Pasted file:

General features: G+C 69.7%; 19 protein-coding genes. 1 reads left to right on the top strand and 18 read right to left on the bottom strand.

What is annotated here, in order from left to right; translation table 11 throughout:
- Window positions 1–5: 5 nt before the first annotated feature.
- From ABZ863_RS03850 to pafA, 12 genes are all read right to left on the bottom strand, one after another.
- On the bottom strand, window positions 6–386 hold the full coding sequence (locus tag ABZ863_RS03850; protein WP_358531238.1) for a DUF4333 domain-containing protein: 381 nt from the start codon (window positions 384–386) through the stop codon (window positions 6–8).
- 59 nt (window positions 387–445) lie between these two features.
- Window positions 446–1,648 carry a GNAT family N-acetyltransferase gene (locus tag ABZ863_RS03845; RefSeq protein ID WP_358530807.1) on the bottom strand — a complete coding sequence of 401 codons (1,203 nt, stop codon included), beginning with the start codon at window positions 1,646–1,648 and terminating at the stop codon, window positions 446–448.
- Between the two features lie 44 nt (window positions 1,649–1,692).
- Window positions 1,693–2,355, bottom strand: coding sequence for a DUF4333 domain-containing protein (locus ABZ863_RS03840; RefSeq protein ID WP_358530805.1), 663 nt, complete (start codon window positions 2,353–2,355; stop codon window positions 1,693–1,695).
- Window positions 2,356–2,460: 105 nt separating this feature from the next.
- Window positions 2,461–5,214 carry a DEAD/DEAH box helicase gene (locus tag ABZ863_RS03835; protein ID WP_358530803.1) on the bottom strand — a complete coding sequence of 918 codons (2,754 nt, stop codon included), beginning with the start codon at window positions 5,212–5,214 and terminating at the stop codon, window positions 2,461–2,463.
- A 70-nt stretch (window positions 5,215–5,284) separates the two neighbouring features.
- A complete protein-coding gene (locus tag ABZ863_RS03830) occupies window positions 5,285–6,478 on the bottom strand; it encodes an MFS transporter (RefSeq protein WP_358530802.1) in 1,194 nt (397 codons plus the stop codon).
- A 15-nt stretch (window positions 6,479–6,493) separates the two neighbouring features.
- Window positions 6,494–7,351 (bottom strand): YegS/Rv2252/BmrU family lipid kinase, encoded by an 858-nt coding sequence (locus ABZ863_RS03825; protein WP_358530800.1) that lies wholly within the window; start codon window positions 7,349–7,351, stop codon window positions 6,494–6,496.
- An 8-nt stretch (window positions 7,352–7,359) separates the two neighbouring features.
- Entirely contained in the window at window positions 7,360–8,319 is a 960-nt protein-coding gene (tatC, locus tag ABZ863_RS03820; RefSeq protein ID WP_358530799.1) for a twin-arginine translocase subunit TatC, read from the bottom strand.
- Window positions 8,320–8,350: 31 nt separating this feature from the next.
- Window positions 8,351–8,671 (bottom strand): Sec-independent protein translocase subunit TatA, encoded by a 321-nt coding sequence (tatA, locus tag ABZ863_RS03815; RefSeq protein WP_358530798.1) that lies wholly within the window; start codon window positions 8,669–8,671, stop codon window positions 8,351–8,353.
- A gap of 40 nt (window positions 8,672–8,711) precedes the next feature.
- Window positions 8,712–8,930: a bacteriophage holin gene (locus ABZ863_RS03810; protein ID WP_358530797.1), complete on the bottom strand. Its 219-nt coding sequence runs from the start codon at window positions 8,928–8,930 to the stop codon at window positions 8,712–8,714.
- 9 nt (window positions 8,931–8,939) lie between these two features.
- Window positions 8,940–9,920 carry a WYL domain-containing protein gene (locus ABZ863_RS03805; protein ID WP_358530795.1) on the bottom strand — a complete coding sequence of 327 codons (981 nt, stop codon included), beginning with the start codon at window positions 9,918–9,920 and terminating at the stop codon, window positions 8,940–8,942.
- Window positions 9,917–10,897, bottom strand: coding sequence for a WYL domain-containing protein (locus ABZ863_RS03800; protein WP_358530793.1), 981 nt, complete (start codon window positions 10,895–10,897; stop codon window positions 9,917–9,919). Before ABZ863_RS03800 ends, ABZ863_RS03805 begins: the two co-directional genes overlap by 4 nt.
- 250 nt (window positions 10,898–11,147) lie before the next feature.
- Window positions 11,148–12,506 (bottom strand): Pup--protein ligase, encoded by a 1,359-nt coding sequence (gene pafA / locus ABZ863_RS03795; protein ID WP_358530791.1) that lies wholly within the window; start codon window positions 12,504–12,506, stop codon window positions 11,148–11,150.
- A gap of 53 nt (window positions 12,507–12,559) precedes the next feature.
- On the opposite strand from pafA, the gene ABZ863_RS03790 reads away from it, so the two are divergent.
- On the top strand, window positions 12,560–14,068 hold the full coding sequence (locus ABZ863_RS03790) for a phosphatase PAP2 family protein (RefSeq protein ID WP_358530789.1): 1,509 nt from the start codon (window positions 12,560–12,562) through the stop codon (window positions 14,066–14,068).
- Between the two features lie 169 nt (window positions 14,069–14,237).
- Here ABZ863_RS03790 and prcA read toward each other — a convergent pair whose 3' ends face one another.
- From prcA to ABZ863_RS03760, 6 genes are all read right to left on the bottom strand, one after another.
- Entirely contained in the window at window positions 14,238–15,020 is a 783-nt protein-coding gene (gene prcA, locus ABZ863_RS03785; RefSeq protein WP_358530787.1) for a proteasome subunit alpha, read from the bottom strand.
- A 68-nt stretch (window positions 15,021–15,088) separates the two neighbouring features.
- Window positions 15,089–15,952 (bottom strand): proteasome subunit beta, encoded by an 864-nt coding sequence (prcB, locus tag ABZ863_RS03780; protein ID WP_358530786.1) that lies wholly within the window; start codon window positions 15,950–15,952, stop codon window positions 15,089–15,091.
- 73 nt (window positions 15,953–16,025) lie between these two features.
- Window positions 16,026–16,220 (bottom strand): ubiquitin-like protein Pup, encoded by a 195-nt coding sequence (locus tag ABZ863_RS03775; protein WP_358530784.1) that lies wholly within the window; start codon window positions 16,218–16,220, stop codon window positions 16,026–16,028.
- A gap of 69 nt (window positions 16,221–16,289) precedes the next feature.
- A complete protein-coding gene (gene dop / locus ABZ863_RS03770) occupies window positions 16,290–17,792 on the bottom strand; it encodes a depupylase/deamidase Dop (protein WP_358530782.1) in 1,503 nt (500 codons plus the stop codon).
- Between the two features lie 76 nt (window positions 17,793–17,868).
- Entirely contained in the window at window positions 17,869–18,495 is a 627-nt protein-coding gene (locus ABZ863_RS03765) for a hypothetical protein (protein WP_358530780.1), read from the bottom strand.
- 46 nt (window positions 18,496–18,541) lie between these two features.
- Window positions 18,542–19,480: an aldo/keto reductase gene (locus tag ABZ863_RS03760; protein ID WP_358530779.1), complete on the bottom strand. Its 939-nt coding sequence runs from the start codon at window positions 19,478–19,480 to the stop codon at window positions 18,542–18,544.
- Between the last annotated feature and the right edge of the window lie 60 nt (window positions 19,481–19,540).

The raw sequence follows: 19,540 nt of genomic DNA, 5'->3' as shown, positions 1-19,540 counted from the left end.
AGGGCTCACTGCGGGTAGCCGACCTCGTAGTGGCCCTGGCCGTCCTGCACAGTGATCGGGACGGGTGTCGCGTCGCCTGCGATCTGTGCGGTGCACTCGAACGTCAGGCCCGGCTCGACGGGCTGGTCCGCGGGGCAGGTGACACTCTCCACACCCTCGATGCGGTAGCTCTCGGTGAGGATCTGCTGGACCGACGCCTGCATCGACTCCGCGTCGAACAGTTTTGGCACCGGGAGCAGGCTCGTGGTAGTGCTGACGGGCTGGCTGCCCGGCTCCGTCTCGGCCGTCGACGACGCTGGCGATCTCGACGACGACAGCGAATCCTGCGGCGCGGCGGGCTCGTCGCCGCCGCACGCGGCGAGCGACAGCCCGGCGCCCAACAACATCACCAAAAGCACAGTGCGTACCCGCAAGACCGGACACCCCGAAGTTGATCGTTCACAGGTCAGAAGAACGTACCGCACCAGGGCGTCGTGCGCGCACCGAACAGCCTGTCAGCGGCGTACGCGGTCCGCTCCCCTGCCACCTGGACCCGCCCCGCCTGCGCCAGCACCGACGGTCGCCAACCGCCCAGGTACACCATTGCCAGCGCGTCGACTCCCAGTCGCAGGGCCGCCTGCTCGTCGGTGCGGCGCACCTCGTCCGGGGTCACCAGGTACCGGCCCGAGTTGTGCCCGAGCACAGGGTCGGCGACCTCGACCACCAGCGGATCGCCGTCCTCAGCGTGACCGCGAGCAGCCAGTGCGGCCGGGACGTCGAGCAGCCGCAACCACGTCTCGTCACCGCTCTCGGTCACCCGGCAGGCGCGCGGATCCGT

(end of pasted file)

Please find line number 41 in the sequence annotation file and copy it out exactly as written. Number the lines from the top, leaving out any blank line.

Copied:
- Entirely contained in the window at window positions 17,869–18,495 is a 627-nt protein-coding gene (locus ABZ863_RS03765) for a hypothetical protein (protein WP_358530780.1), read from the bottom strand.